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Psychologists find that conservatives and liberals are equally obedient

President Barack Obama delivers remarks during the White House Summit On Working Families at the Omni Shoreham hotel June 23, 2014, in Washington.
President Barack Obama delivers remarks during the White House Summit On Working Families at the Omni Shoreham hotel June 23, 2014, in Washington.
Photo by Chip Somodevilla/Getty Images

Obedience to authority and even the blind following of a political authority to the precipice of financial and political ruin has been the perceived as a historically conservative political behavior. New research conducted by Jeremy Frimer from the University of Winnipeg and researchers at New York University and the University of Toronto has found more common attributes of obedience between liberals and conservatives than differences. The studies were reported in the June 27, 2014, edition of the journal Personality and Social Psychology Bulletin.

Three separate studies delved into the reasons why liberals and conservatives follow leaders. The first study found that the need to belong to a group with a strong leader was at the heart of a person’s desire to follow a leader regardless of the person being a conservative or liberal. This behavior can be traced back to the earliest beginnings of human society where the strongest inevitably became the leader.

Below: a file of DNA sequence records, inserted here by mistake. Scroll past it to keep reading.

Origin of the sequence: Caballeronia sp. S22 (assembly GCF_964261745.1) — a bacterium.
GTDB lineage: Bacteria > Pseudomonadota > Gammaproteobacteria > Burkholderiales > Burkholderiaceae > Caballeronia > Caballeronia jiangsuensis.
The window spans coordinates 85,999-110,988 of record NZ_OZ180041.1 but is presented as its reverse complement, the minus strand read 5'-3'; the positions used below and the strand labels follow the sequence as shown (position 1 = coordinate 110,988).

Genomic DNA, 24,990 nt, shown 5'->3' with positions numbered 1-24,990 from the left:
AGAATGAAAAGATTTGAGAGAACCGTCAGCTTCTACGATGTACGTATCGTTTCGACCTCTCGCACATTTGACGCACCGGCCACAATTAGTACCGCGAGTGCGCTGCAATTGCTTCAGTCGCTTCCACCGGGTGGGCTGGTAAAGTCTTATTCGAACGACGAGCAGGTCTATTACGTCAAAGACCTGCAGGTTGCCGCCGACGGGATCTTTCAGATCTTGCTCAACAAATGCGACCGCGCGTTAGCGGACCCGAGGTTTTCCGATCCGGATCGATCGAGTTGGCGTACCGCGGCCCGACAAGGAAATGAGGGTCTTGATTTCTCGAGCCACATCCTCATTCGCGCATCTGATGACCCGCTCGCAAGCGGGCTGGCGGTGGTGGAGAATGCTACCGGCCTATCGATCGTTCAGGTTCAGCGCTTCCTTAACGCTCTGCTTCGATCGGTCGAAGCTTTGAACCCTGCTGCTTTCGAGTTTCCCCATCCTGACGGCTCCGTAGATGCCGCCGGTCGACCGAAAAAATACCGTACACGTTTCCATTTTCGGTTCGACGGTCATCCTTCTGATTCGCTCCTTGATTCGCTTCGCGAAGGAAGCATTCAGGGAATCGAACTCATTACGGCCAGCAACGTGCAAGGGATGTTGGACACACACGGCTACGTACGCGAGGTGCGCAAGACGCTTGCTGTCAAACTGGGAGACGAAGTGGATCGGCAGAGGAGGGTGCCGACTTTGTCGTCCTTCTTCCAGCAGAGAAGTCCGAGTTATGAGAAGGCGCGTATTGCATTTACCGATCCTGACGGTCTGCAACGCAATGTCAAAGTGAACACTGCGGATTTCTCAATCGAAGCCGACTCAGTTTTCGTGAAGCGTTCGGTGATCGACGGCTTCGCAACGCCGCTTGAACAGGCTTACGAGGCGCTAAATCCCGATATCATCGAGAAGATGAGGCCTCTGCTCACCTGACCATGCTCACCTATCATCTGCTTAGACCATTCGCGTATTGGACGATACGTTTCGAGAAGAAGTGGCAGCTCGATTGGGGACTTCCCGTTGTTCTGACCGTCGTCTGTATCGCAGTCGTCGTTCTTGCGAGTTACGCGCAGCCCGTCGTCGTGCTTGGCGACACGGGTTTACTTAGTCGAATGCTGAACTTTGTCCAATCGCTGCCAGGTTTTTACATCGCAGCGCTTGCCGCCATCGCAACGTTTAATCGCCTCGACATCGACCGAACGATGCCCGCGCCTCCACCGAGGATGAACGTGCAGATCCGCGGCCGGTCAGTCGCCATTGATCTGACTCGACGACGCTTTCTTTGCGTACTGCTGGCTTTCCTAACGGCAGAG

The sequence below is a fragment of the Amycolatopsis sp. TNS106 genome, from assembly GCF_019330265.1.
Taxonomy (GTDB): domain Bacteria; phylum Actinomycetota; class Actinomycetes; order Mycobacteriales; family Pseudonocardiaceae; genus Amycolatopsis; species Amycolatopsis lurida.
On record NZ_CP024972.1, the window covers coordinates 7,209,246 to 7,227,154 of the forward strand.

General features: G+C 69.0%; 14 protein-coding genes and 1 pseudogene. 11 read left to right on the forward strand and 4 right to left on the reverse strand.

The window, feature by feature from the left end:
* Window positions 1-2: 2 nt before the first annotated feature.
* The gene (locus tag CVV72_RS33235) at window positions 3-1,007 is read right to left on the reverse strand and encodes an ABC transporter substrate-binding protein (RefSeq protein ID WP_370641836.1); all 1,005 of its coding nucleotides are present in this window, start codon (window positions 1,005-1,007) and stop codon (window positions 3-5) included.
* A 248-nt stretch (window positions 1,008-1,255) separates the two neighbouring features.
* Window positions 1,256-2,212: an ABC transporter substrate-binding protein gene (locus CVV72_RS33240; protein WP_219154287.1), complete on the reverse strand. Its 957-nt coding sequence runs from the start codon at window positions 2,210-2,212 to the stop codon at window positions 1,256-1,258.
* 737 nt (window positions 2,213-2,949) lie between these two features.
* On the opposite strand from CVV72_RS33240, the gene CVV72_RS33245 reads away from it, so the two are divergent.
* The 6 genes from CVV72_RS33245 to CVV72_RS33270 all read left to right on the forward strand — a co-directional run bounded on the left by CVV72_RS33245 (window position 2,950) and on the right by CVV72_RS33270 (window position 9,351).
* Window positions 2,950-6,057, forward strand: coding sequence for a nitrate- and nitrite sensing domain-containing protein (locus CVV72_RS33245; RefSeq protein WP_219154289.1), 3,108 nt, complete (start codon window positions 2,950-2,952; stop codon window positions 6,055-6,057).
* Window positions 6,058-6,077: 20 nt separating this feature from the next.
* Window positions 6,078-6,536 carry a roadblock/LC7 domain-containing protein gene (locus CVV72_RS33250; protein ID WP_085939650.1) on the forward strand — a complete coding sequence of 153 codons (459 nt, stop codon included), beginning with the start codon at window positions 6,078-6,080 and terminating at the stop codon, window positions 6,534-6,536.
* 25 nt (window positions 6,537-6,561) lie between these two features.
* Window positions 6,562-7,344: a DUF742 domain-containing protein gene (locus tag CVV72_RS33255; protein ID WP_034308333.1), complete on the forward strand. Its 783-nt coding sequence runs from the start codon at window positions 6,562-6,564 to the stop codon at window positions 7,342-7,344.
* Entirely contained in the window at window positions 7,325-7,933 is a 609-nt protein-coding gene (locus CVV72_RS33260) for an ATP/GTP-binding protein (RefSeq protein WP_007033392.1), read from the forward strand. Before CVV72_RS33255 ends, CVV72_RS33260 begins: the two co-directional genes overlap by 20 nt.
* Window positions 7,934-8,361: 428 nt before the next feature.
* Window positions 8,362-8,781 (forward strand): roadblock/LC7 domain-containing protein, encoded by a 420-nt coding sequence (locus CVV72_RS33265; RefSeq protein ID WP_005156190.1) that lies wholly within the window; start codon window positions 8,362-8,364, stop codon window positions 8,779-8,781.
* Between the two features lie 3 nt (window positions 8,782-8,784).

The second study found that both conservative and liberals thought and felt that obedience to an authority had the connotation of obedience to a conservative authority. This is the point where liberals were found to rebel. The study was based on individual’s reports of their emotions concerning politicians in the United States and Canada.

The third study found conservatives and liberals value obedience to an authority equally. The difference is in the position an authority figure holds and the emotions expressed by a particular authority in espousing their beliefs. Conservatives favored clergy and military commanders while liberals favored civil rights leaders and environmental activists.

A fourth study indicates that a shared reality between group members is the force that promotes obedience to leadership. The shared reality does not have to be factual. Conservatives were found to value the sense of group unity found in a shared reality more than liberals. Liberals valued the uniqueness of their own perceptions more than conservatives did.

The studies attempted to understand the growing divide between conservatives and liberals. The applications of the study are not just confined to North America but can be applied to political divisions across the world. Both liberals and conservatives value authority and obedience. The differences in how authority and obedience to authority are expressed by an individual could classify them as conservative or liberal. The researchers express the idea that their studies may help political candidates secure their base in the present hotly contested political climate.

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